Martin is a fisherman without a boat, his brother Steven having re-purposed it as a tourist tripper. With their childhood home now a get-away for London money, Martin is displaced to the estate above the harbour.
Despite its tough subject matter, there’s a magic saturating writer-director Mark Jenkin’s film, shot on a vintage 16mm camera using black and white Kodak film that he then hand-processed.
Jenkin’s methods (you can read more about them in my interview with him here) result in a film both grittily realistic (harking back to those 1960s kitchen sink dramas) and nostalgic, as the sun dapples the sea in the evening.
It’s crackly too, properly aged, with fizzes and fissures popping all over the screen. No longer simply a way to watch a story, the method is part of the story.
Bait is about a man struggling to cope with the gentrification of his village, though “gentrification” sanitises the destruction of a way of life. It’s shocking, sad and bitingly funny, as well as strikingly beautiful – but it’s also ultimately very modern, casting a vintage net over a contemporary issue that isn’t going away.
Martin Ward is a fisherman without a boat, in a fishing village where traditional trades are dying. Its comparative cheapness compared to London has made it a popular destination for second home owners, who are pricing locals out of the market. And the balance feels firmly tipped in favour of holidaymakers and new residents rather than the families who have lived there for generations.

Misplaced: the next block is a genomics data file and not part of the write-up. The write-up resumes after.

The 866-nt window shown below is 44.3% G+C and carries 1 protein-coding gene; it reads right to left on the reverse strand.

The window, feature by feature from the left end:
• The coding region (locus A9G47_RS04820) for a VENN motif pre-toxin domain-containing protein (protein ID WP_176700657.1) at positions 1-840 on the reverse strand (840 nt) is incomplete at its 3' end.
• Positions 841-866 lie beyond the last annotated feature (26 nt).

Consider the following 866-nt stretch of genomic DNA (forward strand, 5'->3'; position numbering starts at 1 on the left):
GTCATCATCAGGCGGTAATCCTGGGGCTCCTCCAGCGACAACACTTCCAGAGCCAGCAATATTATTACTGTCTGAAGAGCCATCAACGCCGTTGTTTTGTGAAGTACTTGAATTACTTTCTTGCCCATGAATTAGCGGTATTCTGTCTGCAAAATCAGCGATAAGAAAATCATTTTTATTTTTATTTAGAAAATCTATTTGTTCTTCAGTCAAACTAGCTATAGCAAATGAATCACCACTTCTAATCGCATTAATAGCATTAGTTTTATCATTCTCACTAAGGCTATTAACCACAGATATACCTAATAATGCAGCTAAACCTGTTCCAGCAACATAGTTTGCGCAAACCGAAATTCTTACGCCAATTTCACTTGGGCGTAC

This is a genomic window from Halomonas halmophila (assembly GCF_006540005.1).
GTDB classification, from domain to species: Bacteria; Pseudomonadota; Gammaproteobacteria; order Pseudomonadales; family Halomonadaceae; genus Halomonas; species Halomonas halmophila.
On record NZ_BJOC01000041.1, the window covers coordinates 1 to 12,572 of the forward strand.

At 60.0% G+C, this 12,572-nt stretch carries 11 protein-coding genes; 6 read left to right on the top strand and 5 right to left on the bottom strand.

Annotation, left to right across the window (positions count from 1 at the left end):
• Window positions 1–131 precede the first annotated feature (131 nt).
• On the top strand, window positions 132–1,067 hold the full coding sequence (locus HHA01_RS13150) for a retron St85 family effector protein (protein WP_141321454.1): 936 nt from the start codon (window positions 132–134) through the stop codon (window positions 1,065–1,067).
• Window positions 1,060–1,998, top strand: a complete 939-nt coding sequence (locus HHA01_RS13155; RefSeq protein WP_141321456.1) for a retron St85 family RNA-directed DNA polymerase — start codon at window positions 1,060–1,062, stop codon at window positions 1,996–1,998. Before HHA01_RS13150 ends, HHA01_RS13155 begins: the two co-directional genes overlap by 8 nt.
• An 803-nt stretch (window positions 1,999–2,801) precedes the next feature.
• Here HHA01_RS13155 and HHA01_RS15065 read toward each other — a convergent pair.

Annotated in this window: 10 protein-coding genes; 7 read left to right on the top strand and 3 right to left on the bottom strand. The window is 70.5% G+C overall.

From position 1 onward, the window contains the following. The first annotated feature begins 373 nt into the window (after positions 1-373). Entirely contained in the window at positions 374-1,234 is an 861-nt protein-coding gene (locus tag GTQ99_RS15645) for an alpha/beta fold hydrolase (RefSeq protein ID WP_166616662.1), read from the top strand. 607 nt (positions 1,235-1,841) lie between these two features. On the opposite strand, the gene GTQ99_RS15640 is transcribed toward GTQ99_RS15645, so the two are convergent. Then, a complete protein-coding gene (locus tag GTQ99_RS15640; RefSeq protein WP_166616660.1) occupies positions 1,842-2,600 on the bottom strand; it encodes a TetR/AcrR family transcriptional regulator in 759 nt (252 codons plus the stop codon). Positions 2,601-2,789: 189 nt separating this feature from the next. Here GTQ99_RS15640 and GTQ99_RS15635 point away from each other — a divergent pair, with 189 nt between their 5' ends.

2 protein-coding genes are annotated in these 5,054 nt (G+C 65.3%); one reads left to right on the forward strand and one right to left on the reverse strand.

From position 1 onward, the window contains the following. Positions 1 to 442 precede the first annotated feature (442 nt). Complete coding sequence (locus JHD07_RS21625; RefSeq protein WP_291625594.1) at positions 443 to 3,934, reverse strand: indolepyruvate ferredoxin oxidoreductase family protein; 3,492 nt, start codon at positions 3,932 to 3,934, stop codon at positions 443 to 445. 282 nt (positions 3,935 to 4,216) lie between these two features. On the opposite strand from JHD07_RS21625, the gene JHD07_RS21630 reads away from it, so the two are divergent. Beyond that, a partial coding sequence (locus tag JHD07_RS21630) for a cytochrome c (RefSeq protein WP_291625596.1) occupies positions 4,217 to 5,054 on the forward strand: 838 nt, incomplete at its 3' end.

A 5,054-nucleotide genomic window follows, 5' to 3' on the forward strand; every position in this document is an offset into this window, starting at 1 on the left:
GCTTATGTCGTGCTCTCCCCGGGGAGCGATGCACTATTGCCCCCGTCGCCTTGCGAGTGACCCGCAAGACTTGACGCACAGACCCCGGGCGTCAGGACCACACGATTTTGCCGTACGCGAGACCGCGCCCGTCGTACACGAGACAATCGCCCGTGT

He’s reduced to casting nets from the beach and checking back for fish after the next tide; or throwing single lobster pots off a cliff. He sells the fish to the pub landlady, probably for more than it’s worth, though she can sell them as locally caught, something holidaymakers love.
Martin (a terrific Edward Rowe, constantly eliciting both frustration and sympathy) is saving up for a new boat, and I spent most of the film terrified his tin full of tens and twenties would be stolen from his windowsill in the little Cornish fishing village where he lives.
He’s completely focused on that and the changes in his village; actions and people are either good and bad and for him there is little in between.
Locals who try to sit on the fence, or make the most of the changes they’ve been powerless to stop, are seen by Martin as collaborators. But you wonder if, now he has this new role as village agitator, he could even revert to the old ways if they were reintroduced.
For Martin’s brother Steven (Giles King), current owner of the family fishing boat, it’s more lucrative for him to take out day trippers and stag weekenders (at one point a giant penis-human hybrid is escorted on board with his mates, along with vast quantities of beer). Yet Steven’s son, Neil (Isaac Woodvine), prefers to work with Martin as a fisherman than on his own dad’s boat.